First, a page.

Lincoln / Net
The Campaign of the Century, 1859-1861
By R.D. Monroe
In 1859 Abraham Lincoln reluctantly returned to the practice of law, which quickly proved far less exciting than rhetorical combat with Stephen A. Douglas. Despite his electoral setback, Lincoln remained a leading Republican spokesman, and he continued to maintain "that slavery is wrong and ought to be dealt with as wrong" as a bedrock Republican principle. For his part, the victorious Stephen A. Douglass continued to present popular sovereignty as the best solution to the slavery question in American politics.
Both men agreed to campaign for their respective parties in Ohio prior to the 1859 elections, and while they did not make joint appearances as they had in 1858, they in essence continued their debates. Speaking in Columbus, Dayton, Hamilton and Cincinnati, Lincoln ridiculed popular sovereignty, which he characterized "as a principle,... if one man chooses to make a slave of another man, neither that other man nor anybody else has a right to object." Lincoln declared that Douglas's professed indifference to slavery would lead inexorably to its nationalization, and that Douglas' anti-black rhetoric was preparing the public mind for such an outcome by dehumanizing the slaves. Further, Lincoln worried that as slavery spread, thanks to Douglas, free labor would find itself at a competitive disadvantage.
Lincoln's dramatic performance in 1858, and the positive reaction to his 1859 efforts, sparked speculation on his prospects as a presidential nominee in 1860. Lincoln was well aware of his limitations and initially was inclined to dismiss talk of his candidacy. His qualifications seemed dubious - he had failed to be elected senator twice of late, had never held a significant government administrative post, had served only a single term in the House of Representatives, had scant formal education and no web of national political contacts.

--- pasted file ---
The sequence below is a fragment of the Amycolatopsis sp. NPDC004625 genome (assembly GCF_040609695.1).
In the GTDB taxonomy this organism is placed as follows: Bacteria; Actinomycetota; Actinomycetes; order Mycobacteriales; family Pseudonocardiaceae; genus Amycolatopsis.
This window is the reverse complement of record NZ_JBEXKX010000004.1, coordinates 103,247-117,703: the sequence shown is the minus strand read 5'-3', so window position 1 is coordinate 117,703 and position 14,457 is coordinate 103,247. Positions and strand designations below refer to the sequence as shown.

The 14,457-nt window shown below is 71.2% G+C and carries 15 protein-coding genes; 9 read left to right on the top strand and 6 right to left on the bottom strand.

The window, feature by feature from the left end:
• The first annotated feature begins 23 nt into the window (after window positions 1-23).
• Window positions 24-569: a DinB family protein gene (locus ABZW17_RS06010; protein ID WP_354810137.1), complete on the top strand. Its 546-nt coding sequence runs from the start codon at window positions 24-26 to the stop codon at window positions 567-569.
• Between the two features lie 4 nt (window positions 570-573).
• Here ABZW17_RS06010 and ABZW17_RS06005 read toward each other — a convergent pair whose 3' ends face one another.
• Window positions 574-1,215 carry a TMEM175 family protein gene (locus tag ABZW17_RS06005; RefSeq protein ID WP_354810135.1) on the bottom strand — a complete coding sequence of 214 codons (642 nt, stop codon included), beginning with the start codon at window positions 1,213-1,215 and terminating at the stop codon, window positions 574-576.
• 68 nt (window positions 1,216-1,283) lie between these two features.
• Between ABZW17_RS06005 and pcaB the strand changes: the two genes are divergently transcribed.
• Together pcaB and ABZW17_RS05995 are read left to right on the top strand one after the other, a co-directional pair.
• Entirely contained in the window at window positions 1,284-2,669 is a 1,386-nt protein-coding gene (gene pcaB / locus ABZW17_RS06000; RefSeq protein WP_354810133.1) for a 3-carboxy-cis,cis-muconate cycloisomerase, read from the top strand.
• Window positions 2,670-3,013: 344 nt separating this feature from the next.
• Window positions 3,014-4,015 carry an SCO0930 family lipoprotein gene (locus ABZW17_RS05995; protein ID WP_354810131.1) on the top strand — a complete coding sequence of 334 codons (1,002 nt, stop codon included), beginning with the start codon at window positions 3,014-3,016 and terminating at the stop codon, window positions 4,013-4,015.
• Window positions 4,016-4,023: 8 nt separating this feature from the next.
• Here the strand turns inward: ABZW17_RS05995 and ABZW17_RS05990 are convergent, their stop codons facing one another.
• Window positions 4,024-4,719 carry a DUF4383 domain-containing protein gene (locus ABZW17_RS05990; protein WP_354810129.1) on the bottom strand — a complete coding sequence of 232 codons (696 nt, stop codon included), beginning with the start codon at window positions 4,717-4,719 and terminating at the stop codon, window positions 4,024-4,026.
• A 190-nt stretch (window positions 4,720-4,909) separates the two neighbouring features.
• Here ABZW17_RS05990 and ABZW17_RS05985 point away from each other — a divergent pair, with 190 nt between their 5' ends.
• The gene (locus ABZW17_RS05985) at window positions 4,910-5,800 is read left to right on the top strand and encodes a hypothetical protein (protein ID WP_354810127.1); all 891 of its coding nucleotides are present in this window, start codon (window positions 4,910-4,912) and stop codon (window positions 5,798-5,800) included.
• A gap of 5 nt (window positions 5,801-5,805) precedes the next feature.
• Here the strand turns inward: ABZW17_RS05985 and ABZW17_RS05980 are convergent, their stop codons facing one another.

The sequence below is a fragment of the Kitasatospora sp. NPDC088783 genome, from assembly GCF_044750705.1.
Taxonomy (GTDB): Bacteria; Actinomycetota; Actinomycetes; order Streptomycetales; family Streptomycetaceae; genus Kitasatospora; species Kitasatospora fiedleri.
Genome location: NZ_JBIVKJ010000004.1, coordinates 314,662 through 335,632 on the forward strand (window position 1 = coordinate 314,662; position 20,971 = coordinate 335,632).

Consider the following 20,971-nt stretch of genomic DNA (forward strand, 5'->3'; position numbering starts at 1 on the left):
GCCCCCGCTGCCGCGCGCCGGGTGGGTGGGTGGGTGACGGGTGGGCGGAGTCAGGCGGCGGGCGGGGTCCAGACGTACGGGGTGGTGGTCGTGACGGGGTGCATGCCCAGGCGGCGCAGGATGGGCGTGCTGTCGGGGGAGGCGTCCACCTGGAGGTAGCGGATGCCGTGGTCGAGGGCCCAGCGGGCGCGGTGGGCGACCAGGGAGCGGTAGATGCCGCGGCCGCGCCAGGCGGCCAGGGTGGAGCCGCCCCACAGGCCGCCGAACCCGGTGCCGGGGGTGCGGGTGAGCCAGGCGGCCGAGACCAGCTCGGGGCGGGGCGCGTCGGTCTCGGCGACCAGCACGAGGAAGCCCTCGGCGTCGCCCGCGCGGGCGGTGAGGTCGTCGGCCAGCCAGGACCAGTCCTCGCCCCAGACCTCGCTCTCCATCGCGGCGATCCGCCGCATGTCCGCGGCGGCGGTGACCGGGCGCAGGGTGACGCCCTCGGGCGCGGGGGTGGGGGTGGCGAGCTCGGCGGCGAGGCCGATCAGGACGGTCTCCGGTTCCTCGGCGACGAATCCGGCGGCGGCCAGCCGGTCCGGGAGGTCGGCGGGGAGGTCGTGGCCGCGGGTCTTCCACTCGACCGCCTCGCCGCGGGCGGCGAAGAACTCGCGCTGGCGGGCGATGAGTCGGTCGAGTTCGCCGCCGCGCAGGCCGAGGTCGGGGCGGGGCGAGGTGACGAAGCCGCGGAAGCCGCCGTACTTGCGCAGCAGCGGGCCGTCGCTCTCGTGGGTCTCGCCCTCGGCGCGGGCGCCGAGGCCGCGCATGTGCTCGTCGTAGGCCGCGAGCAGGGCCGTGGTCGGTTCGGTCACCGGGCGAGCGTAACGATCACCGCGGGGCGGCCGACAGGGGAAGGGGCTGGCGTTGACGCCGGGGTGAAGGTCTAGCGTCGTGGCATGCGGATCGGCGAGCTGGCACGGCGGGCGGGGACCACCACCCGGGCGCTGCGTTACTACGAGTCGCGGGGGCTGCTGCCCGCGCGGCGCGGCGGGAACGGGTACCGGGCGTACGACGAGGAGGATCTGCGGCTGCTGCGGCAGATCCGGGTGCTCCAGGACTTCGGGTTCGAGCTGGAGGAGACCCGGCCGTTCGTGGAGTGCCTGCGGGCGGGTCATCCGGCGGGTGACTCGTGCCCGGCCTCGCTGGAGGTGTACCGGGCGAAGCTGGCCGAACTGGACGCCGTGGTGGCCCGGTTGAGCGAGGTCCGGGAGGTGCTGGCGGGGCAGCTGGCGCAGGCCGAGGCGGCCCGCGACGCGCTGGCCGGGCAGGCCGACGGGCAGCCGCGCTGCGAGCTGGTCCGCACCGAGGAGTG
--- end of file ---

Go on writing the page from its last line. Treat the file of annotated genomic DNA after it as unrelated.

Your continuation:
Nonetheless, other candidates had their own problems, and Lincoln decided to take some measures to move the possibility of his candidacy forward. He had the 1858 debates collected and published, prepared a campaign autobiography, and accepted an invitation to speak in New York City. The latter effort, at the Cooper Union in Manhattan on February 27, 1860, was a personal and political triumph that prompted many in the East to begin thinking seriously of Lincoln as a potential president. The speech covered familiar ground, condemning popular sovereignty and urging Republicans not to compromise on their opposition to the extension of slavery. After the Cooper Union success, Lincoln toured New England, giving speeches to some acclaim.
On May 10, 1860, a united Illinois Republican Party chose Lincoln as its presidential candidate, dubbing him the "Rail Splitter," a nickname that harkened to Lincoln's humble frontier origins. The Republican National Convention subsequently turned to Lincoln after the supporters of William H. Seward of New York, Simon Cameron of Pennsylvania and Edward Bates of Missouri failed to resolve their differences.
The Democratic Party split into northern and southern wings, and each faction chose its own presidential candidate, Stephen A. Douglas for the northerners and John C. Breckinridge of Kentucky for the Southrons. A third party candidate, John Bell, emerged to represent conservatives, mostly former Whigs, who were dissatisfied with the other parties.
The campaign of 1860 proved to be the most spectacular of the century. The deepening sectional crisis dominated public debate. Four candidates brought their diverse appeals to the voting public, yet none managed to forge a broad coalition from a badly fractured electorate.
Lincoln focused his campaign on the northern and western states, and rightly considered himself persona non grata in the slaveholding South. Breckinridge similarly built upon a strong base in the southern states, but was widely reviled in the North. Bell spoke for his core constituency of aging Whigs and other conservatives who believed the sectional crisis would go away if they merely ignored it. Douglas meanwhile exhausted himself by taking the unprecedented step of delivering campaign addresses on his own behalf. In this era candidates themselves maintained a dignified silence while party stump speakers delivered their message to the voters on the local level.
Douglas toured both the North (where he was a popular candidate) and the South (where fevered southern-rights advocates increasingly viewed his doctrine of popular sovereignty as a betrayal of their demands). Vainly Douglas argued that he was the only national candidate and the candidate able to avoid disunion.